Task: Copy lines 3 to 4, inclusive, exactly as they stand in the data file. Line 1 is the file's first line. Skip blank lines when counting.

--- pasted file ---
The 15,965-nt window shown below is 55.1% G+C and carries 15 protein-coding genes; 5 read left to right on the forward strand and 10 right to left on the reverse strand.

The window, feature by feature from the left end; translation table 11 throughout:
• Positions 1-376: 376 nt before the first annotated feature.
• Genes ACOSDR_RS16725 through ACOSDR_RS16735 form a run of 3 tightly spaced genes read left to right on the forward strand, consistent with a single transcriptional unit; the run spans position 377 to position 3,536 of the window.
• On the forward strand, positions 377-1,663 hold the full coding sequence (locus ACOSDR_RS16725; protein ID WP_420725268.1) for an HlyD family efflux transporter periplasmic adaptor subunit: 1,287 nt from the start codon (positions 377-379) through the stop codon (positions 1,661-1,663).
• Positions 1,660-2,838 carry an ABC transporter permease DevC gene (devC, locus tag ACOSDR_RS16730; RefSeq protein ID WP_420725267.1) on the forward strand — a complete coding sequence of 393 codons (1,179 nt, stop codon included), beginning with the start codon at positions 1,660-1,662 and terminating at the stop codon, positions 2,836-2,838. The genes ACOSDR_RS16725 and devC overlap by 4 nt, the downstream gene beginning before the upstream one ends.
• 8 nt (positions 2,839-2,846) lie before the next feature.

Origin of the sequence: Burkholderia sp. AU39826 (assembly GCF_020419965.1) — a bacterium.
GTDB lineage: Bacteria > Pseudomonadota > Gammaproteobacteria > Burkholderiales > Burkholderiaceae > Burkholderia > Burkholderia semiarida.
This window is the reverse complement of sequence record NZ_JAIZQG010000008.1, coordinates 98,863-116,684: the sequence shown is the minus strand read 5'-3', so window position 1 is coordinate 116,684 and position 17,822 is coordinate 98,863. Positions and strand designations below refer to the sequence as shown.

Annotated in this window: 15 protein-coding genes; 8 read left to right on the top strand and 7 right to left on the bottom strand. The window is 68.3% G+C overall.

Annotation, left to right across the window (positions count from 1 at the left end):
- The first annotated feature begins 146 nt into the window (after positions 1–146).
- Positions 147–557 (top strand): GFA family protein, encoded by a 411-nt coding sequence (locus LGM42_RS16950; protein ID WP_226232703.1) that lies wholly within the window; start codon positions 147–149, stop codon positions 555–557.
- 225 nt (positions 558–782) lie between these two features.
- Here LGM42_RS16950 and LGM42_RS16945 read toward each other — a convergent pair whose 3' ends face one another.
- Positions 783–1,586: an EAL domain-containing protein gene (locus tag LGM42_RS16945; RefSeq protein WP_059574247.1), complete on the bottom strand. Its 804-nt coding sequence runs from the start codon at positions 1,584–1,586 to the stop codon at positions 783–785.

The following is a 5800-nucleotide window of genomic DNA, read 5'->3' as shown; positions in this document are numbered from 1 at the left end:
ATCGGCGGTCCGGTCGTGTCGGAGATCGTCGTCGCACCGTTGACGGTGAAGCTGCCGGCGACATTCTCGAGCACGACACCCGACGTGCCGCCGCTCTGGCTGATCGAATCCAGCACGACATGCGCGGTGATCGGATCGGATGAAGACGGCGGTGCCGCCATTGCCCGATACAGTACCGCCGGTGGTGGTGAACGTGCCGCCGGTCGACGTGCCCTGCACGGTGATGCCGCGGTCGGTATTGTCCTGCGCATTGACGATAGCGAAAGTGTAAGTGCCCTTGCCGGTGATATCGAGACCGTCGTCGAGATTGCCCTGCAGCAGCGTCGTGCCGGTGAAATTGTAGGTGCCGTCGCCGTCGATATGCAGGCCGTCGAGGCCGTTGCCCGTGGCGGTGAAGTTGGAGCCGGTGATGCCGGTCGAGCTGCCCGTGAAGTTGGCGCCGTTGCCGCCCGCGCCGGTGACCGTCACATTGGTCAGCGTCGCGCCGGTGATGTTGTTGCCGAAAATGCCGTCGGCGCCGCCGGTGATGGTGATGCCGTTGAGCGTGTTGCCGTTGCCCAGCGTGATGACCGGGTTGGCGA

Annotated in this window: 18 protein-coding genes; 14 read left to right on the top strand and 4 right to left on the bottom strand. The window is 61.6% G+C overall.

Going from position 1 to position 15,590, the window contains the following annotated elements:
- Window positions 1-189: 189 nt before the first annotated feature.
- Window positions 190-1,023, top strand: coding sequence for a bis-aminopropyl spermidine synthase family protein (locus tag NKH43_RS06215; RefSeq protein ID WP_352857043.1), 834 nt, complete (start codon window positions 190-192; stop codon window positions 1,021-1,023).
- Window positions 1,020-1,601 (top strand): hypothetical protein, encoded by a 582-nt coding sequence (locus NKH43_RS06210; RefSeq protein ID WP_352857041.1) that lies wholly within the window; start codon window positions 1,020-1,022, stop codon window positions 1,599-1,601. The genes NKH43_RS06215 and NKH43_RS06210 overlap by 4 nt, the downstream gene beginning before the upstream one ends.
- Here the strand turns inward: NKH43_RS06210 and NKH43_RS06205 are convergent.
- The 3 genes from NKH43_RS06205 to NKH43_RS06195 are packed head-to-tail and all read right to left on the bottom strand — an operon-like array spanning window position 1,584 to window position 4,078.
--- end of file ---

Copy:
• Positions 1-376: 376 nt before the first annotated feature.
• Genes ACOSDR_RS16725 through ACOSDR_RS16735 form a run of 3 tightly spaced genes read left to right on the forward strand, consistent with a single transcriptional unit; the run spans position 377 to position 3,536 of the window.